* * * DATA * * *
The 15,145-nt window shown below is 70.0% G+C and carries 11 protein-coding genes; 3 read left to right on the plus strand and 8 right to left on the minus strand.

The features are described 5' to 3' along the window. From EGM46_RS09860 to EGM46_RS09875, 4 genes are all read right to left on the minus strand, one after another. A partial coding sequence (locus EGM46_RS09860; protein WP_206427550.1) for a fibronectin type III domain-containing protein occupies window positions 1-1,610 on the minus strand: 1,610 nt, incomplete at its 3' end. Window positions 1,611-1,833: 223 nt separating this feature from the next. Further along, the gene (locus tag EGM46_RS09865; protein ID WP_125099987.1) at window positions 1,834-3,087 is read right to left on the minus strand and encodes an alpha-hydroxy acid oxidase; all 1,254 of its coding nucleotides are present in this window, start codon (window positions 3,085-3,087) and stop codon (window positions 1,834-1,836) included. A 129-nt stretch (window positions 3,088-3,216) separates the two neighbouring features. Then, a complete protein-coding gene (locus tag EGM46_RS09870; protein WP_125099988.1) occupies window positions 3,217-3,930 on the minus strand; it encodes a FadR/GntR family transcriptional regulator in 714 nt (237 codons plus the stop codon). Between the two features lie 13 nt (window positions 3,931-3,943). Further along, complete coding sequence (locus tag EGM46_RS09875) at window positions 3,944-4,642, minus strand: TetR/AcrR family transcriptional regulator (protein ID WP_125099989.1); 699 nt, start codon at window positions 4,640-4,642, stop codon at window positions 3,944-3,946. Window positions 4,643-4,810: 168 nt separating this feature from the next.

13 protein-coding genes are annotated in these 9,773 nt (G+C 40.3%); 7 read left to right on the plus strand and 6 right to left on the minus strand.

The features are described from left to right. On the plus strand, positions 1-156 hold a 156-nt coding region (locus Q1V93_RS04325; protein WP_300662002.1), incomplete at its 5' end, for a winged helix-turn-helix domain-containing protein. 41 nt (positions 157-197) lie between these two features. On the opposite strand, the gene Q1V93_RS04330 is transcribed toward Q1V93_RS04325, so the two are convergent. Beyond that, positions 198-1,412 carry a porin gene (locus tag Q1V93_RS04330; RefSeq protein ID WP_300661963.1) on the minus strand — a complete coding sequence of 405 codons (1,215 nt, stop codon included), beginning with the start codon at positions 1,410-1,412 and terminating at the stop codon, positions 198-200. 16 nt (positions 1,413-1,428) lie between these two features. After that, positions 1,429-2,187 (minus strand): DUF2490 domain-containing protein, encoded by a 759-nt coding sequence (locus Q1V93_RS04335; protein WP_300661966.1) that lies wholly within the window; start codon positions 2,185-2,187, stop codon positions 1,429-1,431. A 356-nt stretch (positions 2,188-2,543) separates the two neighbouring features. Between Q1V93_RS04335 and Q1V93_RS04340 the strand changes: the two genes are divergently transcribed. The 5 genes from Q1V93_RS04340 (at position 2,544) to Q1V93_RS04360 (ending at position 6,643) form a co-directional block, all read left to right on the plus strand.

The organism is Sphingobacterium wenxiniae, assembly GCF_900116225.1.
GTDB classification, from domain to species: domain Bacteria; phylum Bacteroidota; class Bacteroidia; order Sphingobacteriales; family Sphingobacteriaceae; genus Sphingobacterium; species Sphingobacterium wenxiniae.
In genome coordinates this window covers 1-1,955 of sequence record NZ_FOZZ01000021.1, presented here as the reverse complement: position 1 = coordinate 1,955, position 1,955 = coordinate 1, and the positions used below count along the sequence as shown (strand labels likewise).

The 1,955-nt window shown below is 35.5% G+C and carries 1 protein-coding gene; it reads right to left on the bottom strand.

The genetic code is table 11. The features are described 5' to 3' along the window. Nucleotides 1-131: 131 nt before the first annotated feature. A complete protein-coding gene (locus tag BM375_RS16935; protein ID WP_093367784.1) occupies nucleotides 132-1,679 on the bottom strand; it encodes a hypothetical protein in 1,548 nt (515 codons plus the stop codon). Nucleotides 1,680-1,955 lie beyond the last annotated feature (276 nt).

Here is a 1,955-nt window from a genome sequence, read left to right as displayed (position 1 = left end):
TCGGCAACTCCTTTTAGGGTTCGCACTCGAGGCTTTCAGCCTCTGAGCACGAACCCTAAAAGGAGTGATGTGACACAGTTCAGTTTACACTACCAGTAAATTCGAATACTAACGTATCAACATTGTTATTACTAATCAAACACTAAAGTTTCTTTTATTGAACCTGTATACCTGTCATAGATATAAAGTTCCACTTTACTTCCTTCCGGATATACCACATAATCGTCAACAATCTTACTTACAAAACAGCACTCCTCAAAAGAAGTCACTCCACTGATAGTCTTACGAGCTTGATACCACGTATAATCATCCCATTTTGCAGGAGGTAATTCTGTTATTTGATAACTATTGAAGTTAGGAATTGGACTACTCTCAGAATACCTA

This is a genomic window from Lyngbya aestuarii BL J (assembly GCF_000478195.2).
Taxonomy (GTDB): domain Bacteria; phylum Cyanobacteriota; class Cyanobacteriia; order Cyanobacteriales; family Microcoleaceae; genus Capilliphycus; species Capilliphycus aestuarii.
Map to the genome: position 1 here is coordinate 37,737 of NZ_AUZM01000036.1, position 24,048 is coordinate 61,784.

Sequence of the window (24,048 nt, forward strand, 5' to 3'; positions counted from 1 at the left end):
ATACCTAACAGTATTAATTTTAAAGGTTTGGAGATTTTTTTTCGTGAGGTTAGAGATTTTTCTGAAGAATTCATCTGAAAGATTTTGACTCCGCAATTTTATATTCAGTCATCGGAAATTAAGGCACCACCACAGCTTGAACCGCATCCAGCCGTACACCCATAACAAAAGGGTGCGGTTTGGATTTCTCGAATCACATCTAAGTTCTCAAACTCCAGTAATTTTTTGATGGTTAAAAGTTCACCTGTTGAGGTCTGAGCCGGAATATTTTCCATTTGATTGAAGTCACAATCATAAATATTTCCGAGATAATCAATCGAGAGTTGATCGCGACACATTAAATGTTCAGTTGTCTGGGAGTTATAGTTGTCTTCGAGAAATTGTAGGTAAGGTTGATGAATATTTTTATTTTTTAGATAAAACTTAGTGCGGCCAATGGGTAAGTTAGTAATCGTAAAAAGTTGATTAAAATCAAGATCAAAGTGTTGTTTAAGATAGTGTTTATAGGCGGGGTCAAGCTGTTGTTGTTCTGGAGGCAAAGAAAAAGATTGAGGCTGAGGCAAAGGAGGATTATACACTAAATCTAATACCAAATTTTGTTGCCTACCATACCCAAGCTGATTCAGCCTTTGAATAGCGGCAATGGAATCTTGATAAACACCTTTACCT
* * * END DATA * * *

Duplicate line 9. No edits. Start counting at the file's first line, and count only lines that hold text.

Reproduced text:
The genetic code is table 11. The features are described 5' to 3' along the window. Nucleotides 1-131: 131 nt before the first annotated feature. A complete protein-coding gene (locus tag BM375_RS16935; protein ID WP_093367784.1) occupies nucleotides 132-1,679 on the bottom strand; it encodes a hypothetical protein in 1,548 nt (515 codons plus the stop codon). Nucleotides 1,680-1,955 lie beyond the last annotated feature (276 nt).